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In many vehicles, the front and rear signal lights work to create that distinctive hazard light pattern that lets other drivers know that you’re slowing down for some reason, or that you’re having a problem. Usually, the hazard lights operate on the same circuit as your other lights, but they’re controlled by means of a separate switch.
The hazard warning switch is usually located near the steering column, but not in the same area as your turn signals. This is so that you don’t turn them on by accident. Usually, the switches are operated by means of tabs that are pulled out to activate the lights and pushed in to turn them off.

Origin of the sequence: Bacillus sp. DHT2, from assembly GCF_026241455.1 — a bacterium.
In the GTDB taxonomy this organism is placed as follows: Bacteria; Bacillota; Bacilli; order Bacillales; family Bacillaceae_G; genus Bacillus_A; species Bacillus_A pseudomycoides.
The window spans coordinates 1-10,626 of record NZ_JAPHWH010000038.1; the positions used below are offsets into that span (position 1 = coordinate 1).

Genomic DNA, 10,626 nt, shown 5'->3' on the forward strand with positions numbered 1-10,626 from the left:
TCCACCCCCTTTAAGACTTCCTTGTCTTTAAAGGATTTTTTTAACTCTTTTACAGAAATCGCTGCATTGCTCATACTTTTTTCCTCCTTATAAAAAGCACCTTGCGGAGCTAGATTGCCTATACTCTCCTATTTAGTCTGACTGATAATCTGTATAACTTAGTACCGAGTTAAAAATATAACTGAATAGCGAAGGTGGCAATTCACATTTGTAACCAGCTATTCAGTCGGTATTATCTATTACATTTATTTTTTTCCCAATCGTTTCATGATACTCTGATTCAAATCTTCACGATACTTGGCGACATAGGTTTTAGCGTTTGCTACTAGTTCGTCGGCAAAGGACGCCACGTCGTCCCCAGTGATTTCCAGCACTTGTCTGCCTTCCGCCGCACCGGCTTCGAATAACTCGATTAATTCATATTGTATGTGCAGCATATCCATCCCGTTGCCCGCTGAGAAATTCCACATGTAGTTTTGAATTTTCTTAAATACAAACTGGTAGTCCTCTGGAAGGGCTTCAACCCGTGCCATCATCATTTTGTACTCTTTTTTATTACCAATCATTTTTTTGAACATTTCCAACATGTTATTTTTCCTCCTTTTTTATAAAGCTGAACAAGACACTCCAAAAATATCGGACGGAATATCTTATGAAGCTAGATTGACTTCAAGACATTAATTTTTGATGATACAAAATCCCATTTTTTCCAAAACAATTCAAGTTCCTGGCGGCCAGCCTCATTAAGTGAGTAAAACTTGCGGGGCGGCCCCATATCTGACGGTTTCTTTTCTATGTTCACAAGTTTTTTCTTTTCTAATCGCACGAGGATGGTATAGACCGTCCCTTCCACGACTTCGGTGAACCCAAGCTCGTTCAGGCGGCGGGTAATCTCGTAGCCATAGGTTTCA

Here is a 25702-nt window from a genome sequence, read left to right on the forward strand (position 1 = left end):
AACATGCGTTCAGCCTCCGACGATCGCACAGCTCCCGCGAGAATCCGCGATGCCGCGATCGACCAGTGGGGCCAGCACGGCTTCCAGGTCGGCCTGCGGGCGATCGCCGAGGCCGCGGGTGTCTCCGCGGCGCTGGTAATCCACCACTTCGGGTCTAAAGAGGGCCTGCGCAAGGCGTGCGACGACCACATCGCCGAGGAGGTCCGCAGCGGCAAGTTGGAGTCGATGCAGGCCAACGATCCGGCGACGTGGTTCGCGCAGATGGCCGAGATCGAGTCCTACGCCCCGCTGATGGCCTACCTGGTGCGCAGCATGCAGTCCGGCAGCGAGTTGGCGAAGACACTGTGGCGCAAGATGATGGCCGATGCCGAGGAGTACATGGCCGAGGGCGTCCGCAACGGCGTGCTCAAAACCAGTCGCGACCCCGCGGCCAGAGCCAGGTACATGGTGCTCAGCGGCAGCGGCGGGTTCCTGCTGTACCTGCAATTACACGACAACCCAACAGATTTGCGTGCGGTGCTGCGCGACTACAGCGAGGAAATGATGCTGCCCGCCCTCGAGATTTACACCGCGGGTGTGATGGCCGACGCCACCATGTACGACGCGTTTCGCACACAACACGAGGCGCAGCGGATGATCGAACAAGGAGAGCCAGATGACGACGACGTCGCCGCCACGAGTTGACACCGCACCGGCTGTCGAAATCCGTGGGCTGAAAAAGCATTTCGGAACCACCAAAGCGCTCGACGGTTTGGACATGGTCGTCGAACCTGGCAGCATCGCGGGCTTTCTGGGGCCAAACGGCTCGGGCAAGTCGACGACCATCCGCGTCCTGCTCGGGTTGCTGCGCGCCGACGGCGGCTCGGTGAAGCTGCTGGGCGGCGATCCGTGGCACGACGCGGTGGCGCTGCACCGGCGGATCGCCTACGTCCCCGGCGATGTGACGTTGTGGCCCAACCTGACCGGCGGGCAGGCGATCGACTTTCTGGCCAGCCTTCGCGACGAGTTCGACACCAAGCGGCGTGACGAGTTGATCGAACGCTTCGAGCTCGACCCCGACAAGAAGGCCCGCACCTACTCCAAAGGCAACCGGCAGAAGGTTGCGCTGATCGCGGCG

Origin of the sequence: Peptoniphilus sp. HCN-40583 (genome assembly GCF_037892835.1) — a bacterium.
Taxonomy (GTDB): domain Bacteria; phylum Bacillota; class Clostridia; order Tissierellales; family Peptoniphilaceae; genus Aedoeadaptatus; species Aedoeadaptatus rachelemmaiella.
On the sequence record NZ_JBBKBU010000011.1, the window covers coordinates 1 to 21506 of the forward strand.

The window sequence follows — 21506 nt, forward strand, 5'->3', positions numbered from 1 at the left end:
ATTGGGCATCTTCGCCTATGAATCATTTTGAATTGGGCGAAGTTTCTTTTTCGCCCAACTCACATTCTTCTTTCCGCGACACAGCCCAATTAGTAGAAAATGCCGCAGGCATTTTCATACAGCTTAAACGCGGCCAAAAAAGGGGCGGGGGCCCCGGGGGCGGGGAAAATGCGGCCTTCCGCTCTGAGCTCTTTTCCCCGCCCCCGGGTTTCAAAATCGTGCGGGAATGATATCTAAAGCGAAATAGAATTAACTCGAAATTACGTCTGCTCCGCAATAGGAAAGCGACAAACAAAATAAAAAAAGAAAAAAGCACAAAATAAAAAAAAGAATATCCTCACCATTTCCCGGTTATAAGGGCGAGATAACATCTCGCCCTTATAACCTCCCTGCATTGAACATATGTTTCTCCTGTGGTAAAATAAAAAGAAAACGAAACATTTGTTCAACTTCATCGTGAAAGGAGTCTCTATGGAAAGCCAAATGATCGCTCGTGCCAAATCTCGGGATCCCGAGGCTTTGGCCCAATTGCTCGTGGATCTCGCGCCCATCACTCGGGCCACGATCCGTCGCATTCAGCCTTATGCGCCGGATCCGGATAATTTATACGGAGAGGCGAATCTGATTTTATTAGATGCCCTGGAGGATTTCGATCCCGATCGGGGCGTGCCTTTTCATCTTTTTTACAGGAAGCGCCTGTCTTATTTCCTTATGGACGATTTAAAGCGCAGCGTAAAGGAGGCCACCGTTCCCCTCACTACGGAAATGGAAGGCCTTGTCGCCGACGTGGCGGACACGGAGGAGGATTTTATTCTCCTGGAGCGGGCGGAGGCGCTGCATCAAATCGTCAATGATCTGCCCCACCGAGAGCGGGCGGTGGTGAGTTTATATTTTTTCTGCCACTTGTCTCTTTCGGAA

When you activate the switch, all of the vehicle’s turn signals become illuminated and then start to flash in a highly visible pattern. A circuit is completed, and power is sent from the fuse block through a flasher to the lights. The flasher causes the lights to rhythmically flash at a steady pace. Assuming that your hazard light switch is working as intended, the lights will work even if the key isn’t in the ignition.
You should never let hazard light problems go uncorrected. Not only will you fail a motor vehicle inspection or a routine roadside check, you could be endangering other drivers who don’t see this essential warning sign. Our expert mechanics can diagnose problems with the lights or switch, depending on which one is faulty.
If your hazard lights aren’t working the way they should, you need to get them fixed immediately. Operating your vehicle with bad hazard lights is dangerous. You’re risking your safety and that of other drivers.